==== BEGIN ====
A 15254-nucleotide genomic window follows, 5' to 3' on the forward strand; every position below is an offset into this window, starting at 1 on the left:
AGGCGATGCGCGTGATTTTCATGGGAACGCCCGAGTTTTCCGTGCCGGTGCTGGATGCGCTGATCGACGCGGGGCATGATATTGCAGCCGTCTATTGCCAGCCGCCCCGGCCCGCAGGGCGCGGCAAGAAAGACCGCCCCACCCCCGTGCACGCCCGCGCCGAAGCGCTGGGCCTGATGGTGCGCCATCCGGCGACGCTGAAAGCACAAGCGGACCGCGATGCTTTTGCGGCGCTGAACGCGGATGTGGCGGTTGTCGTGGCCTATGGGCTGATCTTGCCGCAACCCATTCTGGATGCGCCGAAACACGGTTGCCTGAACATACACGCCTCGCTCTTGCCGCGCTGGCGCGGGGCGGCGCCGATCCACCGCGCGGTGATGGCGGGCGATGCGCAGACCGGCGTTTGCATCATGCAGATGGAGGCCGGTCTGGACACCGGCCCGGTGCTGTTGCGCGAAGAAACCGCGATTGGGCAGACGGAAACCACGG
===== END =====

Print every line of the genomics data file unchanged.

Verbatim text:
A 15254-nucleotide genomic window follows, 5' to 3' on the forward strand; every position below is an offset into this window, starting at 1 on the left:
AGGCGATGCGCGTGATTTTCATGGGAACGCCCGAGTTTTCCGTGCCGGTGCTGGATGCGCTGATCGACGCGGGGCATGATATTGCAGCCGTCTATTGCCAGCCGCCCCGGCCCGCAGGGCGCGGCAAGAAAGACCGCCCCACCCCCGTGCACGCCCGCGCCGAAGCGCTGGGCCTGATGGTGCGCCATCCGGCGACGCTGAAAGCACAAGCGGACCGCGATGCTTTTGCGGCGCTGAACGCGGATGTGGCGGTTGTCGTGGCCTATGGGCTGATCTTGCCGCAACCCATTCTGGATGCGCCGAAACACGGTTGCCTGAACATACACGCCTCGCTCTTGCCGCGCTGGCGCGGGGCGGCGCCGATCCACCGCGCGGTGATGGCGGGCGATGCGCAGACCGGCGTTTGCATCATGCAGATGGAGGCCGGTCTGGACACCGGCCCGGTGCTGTTGCGCGAAGAAACCGCGATTGGGCAGACGGAAACCACGG